Processes are not commonly thought of in our daily lives. Yet they are foundational to the success of both non profit and for profit organizations. They create the routines that make things work. Processes help produce quality outputs with confidence.
Self-interest, laziness, and an attitude of “I know what is right” all destroy the good that processes try to protect. They are the enemies of process. When these things appear, the person has no time for process nor interest in what it will yield.
They simply want what they want at the expense of all others. It’s not that our processes are always the best, but they do slow us down enough to gather information and give us the time to assess both short term and long term effects when they need to be changed. It brings to us an objectivity which helps us gain and understand a context as to why a process or decision has been structured in a certain manner.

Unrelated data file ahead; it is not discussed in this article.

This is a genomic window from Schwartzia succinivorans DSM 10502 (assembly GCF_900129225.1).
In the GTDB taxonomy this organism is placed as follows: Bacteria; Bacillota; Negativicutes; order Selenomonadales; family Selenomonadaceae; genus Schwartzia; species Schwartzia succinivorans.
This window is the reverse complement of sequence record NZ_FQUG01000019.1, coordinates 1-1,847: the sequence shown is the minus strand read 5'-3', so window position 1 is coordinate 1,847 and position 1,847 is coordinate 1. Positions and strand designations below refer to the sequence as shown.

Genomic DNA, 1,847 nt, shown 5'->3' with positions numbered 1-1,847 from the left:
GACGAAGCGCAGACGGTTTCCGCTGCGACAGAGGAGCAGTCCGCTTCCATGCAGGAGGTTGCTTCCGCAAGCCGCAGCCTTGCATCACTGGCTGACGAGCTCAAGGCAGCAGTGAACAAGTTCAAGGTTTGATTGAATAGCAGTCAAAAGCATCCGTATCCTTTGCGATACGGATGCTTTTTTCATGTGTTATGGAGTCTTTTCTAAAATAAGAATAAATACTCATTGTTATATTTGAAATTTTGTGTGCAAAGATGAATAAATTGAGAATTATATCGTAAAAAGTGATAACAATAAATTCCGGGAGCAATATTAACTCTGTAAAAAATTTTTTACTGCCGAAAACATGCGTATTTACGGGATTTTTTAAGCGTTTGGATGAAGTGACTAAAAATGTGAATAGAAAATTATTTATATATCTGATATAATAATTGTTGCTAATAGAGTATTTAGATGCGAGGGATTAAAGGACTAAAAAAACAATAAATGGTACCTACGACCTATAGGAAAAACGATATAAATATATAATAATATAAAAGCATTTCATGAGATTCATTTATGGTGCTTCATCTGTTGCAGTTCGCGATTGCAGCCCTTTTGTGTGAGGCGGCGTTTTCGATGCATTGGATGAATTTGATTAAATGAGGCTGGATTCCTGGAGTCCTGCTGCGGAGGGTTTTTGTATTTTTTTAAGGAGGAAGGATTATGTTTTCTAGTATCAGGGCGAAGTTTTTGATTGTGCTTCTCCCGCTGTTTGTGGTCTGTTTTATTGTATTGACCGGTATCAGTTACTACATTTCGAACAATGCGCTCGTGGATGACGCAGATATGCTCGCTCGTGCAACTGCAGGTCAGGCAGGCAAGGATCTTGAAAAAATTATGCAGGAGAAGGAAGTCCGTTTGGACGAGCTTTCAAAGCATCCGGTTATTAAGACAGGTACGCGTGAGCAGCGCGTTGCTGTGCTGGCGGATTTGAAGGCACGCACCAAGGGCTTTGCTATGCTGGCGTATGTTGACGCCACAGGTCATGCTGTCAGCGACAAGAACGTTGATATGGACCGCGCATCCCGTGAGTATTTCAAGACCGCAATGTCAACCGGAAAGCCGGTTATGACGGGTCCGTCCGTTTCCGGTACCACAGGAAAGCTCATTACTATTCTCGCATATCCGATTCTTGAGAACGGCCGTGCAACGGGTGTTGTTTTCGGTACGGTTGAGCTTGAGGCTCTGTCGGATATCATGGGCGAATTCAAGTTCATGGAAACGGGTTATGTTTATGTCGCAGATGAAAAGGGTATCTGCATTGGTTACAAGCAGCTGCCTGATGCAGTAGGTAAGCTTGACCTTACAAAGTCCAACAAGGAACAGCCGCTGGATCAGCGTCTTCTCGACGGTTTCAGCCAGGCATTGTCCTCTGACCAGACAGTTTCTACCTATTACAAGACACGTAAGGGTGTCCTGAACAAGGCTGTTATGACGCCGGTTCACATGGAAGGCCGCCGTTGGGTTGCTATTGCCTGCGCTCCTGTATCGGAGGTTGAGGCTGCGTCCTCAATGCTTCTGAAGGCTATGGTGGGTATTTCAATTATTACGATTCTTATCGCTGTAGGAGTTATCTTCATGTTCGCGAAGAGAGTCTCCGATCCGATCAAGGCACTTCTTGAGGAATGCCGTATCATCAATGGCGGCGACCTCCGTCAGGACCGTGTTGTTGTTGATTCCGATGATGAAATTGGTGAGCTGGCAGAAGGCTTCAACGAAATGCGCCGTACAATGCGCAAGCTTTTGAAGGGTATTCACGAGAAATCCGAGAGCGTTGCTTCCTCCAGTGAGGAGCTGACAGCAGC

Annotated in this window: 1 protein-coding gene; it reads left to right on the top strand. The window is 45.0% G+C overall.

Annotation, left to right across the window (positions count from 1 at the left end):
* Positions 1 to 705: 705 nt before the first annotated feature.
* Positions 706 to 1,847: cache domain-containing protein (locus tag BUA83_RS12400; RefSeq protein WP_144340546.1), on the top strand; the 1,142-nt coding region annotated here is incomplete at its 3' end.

To be effective in our efforts, especially when we feel that “I know what is right”, we need to work within the process. Respect the process for what it is. Find gaps or issues with the process while a part of it. Learn more about other people’s thoughts and ideas before destroying an organization’s culture by being selfish and single minded.
As with so many things in life, doing what is counterintuitive (by participating in a process that you passionately want to bypass) is a good place to start in helping organizations become more effective.